Jesus taught the spirit of the Law of Moses rather than a rigid prescriptive interpretation. His message of repentance and virtuous behaviour combined with his own behaviour irritated the Pharisees and Temple Priests so much that they wanted him silenced. In this regard Jesus can be compared with Socrates the Athenian philosopher who saw himself as a 'gadfly' sent by the gods to irritate people and make them think about their lives.
Both Socrates and Jesus the Nazarene appear to have been physically harmless, but in both cases the philosophical message they conveyed irritated the community leaders at that time and was the cause of their demise. Both men were executed. Jesus was brutally scourged and crucified by Roman soldiers in Jerusalem and Socrates was executed by hemplock poison in Athens.
At times when Jesus was indignant about the commercialization of religion he presented his message forcefully and directly to the Jews he wanted to rebuke, but when he was teaching people in public he showed compassion and often used short-story parables as a way of communicating his beliefs to people.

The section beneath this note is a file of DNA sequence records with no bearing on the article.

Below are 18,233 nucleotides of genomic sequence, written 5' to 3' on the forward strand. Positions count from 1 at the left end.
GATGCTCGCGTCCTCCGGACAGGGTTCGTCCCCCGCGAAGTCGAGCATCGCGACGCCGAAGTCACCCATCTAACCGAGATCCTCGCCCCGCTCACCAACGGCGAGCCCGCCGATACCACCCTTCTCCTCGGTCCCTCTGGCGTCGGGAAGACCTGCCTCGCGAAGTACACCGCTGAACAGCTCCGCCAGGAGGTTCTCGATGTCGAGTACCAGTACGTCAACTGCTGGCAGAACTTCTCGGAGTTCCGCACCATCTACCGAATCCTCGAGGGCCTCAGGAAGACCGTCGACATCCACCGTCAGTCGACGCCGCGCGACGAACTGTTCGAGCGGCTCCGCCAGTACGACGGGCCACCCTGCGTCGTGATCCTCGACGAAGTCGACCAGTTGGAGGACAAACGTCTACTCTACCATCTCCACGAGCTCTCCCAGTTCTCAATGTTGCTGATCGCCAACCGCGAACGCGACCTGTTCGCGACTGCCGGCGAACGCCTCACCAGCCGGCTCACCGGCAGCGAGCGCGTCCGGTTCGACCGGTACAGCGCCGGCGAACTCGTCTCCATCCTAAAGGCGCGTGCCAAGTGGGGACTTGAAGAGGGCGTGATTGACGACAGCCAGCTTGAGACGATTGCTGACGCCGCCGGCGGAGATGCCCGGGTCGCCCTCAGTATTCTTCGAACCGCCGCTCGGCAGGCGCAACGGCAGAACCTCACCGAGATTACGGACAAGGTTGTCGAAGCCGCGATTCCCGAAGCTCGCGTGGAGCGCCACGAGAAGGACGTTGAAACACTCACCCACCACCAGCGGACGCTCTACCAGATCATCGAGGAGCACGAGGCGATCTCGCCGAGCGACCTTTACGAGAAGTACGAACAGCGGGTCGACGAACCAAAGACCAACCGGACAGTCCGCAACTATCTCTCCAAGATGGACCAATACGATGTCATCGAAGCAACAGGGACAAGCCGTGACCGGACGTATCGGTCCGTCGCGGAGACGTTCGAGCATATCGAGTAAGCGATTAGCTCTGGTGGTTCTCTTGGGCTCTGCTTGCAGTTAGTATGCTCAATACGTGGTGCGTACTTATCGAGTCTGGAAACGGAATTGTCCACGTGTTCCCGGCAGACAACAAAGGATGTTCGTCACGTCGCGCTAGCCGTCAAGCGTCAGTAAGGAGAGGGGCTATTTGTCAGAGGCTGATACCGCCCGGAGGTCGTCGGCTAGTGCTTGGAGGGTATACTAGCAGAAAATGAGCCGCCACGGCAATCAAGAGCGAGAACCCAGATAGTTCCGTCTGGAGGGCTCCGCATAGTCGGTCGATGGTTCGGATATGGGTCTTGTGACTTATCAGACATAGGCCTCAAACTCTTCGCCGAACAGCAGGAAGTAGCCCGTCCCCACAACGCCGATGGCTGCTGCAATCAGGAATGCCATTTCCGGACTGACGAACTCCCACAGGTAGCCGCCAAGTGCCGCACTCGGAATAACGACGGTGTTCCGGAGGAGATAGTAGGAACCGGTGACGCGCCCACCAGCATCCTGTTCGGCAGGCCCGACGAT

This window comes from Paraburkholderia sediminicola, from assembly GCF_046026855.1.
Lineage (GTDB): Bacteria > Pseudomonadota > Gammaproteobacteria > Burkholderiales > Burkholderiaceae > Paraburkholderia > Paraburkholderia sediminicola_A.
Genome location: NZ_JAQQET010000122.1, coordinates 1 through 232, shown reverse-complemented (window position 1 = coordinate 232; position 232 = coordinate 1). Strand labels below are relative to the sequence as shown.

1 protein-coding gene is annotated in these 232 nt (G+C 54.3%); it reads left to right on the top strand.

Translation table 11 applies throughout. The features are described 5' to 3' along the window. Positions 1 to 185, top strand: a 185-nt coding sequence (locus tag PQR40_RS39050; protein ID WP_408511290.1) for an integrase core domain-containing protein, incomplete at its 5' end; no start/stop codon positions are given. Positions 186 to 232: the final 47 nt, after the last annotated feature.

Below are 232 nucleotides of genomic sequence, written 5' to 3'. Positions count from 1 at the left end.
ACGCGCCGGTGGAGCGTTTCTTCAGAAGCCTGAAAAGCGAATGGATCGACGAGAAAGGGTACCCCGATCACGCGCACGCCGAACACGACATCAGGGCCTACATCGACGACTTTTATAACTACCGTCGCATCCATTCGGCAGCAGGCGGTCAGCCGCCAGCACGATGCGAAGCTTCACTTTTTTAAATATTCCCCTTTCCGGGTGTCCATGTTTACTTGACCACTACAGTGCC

Using parables as a way of communicating philosophical ideas to unlearned listeners was similar to the method used by Aesop the Greek slave. Aesop's Fables were short allegorical stories that used animals as the main characters and although some fables were amusing and could easily be remembered because of the humour they almost all contained a deeper meaning.
Although fables and parables held the listener's interest at the story level the encapsulated philosophical message sometimes required clarification from the teacher to be fully understood. The Sower Parable told by Jesus the Nazarene is an example.
Note: The Sower Parable cited above has 3 columns. The Greek and Latin are source texts. The English translation is the middle column.
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